‘His eyes boar into me…Pure venom across his face…If looks could kill.’
My friend is two years free of that monster and until this morning she’d never gone into details with me about what happened – she was not able to share and I’ve never pushed her. She is one of the strongest ladies I know, yet back then she was, in her own words, ‘a shell, a broken woman’. I’m immensely proud of how far she’s come.
Abuse is not always physical, and it can be the psychological effects which leave the deepest scars. I know from personal experience the devastation a manipulative relationship can wreak.
‘Bullied, controlled, harassed, abused financially and emotionally…Frozen with fear he’s waiting for me.’
Condoning Through Ignorance
The comments on my Facebook page were from women, one declaring ‘it’s just a film’, the other arguing that she’d enjoyed the books and that Ana, the lead female character, had ‘stuck up for her independence’. Maybe so – but didn’t she ultimately submit to Christian’s persistence?
The views expressed in these comments worry me a great deal. To me, they suggest a dangerous hardening to a matter which must not be ignored: over time the general public has learned to turn a blind eye to an outrageous storyline. What should be hard-hitting has instead become entertaining.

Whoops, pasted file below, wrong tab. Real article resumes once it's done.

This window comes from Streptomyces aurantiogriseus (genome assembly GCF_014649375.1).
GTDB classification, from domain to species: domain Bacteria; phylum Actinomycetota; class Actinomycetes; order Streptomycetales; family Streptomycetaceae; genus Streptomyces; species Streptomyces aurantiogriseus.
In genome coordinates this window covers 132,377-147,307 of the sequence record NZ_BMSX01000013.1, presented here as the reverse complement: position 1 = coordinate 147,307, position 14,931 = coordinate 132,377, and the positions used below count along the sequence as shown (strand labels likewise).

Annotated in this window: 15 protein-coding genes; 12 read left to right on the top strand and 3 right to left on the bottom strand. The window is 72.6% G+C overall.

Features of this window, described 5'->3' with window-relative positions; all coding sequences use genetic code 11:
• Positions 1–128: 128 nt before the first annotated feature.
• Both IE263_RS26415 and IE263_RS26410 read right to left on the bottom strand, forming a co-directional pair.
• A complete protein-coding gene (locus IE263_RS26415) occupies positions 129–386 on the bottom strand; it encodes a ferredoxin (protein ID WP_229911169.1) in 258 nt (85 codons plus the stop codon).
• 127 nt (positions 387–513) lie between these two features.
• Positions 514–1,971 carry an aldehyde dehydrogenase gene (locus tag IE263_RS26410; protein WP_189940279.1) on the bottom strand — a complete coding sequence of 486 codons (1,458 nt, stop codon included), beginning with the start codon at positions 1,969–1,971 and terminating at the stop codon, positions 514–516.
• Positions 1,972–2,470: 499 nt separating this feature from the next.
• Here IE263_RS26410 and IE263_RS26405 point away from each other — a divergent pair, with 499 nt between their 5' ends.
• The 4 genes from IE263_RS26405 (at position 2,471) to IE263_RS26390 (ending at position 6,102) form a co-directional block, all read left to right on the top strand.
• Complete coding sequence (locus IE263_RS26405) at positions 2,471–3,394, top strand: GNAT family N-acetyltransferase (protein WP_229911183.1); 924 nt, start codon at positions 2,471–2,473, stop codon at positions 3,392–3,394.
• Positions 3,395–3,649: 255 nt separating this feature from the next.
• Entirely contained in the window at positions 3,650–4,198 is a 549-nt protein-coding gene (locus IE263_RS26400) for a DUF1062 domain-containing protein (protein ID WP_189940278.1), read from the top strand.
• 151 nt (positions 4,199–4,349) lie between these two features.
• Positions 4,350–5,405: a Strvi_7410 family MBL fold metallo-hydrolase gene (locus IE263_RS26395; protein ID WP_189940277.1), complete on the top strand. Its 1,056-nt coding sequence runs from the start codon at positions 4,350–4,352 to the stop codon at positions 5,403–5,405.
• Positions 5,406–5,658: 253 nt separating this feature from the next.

The books feed into and prey on gullibility and the desire to believe the best of people (probably unwittingly as I’m not convinced the prose is intelligent enough to be deliberate). Sadly, that’s not real life, and it seems that in many cases it’s only those who’ve had the misfortunate of experiencing an abusive relationship firsthand who are able to see through the contrived and deplorable plot.
Why This is So Dangerous
It’s well-documented that the prevalence of sexual content available online is negatively influencing teenagers’ views and attitudes towards sex. This goes for boys and girls. As parents, it’s our role to educate and guide our children.
And the fact that the films are certificated 18 is not enough to negate the issue. Even assuming nobody under that age gains access to them (I’m dubious about that one), the books are still widely available.
Where parents are unconcerned and therefore not doing their job in this regard, the insidious and pervasive problem will breed and thrive, and we will be picking up the pieces in years to come.